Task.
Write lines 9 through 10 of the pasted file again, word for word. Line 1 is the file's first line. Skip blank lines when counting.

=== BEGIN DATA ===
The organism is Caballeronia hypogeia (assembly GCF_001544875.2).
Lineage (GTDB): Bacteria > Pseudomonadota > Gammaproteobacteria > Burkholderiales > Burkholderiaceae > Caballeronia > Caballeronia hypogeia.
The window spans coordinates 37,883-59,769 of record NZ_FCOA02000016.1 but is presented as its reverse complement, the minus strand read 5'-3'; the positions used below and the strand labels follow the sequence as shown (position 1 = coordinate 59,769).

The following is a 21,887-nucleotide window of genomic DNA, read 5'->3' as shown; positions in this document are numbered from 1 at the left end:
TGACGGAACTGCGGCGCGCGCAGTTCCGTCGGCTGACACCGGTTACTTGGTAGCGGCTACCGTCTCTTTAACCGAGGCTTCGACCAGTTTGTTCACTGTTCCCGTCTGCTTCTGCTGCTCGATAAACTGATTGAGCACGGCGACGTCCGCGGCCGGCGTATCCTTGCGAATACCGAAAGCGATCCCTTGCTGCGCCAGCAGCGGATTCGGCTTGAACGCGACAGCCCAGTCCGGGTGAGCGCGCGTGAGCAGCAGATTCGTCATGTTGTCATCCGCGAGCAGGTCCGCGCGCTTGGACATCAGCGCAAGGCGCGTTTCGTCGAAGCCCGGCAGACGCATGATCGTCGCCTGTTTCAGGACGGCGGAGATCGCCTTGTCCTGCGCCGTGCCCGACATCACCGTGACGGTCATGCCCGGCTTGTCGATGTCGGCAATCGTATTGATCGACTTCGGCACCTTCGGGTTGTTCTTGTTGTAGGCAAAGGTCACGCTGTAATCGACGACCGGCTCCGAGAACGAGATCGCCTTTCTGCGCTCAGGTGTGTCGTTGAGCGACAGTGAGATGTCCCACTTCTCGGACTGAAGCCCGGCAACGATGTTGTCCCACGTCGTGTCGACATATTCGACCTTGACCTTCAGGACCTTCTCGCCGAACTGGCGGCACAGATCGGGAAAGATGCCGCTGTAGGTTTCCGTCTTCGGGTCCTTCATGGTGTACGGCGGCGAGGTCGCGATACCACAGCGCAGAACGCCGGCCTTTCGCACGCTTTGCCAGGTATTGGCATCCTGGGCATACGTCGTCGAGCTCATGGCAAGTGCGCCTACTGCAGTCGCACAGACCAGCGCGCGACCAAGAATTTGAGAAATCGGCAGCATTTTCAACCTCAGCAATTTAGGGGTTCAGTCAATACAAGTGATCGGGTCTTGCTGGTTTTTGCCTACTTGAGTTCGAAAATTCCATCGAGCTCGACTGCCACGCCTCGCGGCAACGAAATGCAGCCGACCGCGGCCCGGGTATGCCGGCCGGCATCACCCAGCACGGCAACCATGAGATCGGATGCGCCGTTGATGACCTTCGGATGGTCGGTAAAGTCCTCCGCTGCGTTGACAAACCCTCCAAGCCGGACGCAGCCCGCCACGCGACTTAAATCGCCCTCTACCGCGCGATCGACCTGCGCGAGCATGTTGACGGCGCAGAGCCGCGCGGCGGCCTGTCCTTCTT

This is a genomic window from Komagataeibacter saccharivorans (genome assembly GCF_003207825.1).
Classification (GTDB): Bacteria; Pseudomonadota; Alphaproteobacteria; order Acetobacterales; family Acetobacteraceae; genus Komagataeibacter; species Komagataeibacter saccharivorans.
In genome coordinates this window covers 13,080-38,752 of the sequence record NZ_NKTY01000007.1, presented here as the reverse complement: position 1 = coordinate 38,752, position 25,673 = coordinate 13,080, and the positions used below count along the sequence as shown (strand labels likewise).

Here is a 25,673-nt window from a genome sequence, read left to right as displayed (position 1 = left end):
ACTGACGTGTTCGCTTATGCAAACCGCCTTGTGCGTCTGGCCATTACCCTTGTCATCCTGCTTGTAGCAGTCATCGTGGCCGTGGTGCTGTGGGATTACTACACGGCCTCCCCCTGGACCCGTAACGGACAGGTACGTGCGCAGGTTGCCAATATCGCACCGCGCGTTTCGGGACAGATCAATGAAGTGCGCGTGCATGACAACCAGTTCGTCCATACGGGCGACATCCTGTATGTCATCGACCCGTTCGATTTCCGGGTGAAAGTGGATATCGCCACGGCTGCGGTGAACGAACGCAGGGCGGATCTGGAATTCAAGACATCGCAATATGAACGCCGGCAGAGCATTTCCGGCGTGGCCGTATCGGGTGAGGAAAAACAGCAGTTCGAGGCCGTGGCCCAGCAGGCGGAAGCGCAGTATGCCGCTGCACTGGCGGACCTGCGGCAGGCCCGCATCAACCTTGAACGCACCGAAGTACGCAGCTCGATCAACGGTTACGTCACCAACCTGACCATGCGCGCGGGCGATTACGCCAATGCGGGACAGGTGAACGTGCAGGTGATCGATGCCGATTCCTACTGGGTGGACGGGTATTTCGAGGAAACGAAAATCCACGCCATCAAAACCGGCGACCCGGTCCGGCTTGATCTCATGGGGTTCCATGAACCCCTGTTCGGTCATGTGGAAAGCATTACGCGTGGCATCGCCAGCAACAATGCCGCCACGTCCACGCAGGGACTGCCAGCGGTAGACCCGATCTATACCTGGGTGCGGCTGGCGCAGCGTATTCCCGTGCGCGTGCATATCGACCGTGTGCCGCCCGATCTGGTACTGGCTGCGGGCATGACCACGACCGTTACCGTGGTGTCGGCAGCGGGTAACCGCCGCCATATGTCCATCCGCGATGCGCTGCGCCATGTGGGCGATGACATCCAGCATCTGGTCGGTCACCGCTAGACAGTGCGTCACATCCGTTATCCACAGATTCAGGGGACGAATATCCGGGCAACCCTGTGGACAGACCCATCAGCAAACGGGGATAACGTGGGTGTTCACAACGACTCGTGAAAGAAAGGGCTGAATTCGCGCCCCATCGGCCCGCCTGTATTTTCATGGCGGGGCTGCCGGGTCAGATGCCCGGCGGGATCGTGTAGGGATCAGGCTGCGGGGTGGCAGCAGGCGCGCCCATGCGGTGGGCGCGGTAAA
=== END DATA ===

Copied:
Here is a 25,673-nt window from a genome sequence, read left to right as displayed (position 1 = left end):
ACTGACGTGTTCGCTTATGCAAACCGCCTTGTGCGTCTGGCCATTACCCTTGTCATCCTGCTTGTAGCAGTCATCGTGGCCGTGGTGCTGTGGGATTACTACACGGCCTCCCCCTGGACCCGTAACGGACAGGTACGTGCGCAGGTTGCCAATATCGCACCGCGCGTTTCGGGACAGATCAATGAAGTGCGCGTGCATGACAACCAGTTCGTCCATACGGGCGACATCCTGTATGTCATCGACCCGTTCGATTTCCGGGTGAAAGTGGATATCGCCACGGCTGCGGTGAACGAACGCAGGGCGGATCTGGAATTCAAGACATCGCAATATGAACGCCGGCAGAGCATTTCCGGCGTGGCCGTATCGGGTGAGGAAAAACAGCAGTTCGAGGCCGTGGCCCAGCAGGCGGAAGCGCAGTATGCCGCTGCACTGGCGGACCTGCGGCAGGCCCGCATCAACCTTGAACGCACCGAAGTACGCAGCTCGATCAACGGTTACGTCACCAACCTGACCATGCGCGCGGGCGATTACGCCAATGCGGGACAGGTGAACGTGCAGGTGATCGATGCCGATTCCTACTGGGTGGACGGGTATTTCGAGGAAACGAAAATCCACGCCATCAAAACCGGCGACCCGGTCCGGCTTGATCTCATGGGGTTCCATGAACCCCTGTTCGGTCATGTGGAAAGCATTACGCGTGGCATCGCCAGCAACAATGCCGCCACGTCCACGCAGGGACTGCCAGCGGTAGACCCGATCTATACCTGGGTGCGGCTGGCGCAGCGTATTCCCGTGCGCGTGCATATCGACCGTGTGCCGCCCGATCTGGTACTGGCTGCGGGCATGACCACGACCGTTACCGTGGTGTCGGCAGCGGGTAACCGCCGCCATATGTCCATCCGCGATGCGCTGCGCCATGTGGGCGATGACATCCAGCATCTGGTCGGTCACCGCTAGACAGTGCGTCACATCCGTTATCCACAGATTCAGGGGACGAATATCCGGGCAACCCTGTGGACAGACCCATCAGCAAACGGGGATAACGTGGGTGTTCACAACGACTCGTGAAAGAAAGGGCTGAATTCGCGCCCCATCGGCCCGCCTGTATTTTCATGGCGGGGCTGCCGGGTCAGATGCCCGGCGGGATCGTGTAGGGATCAGGCTGCGGGGTGGCAGCAGGCGCGCCCATGCGGTGGGCGCGGTAAA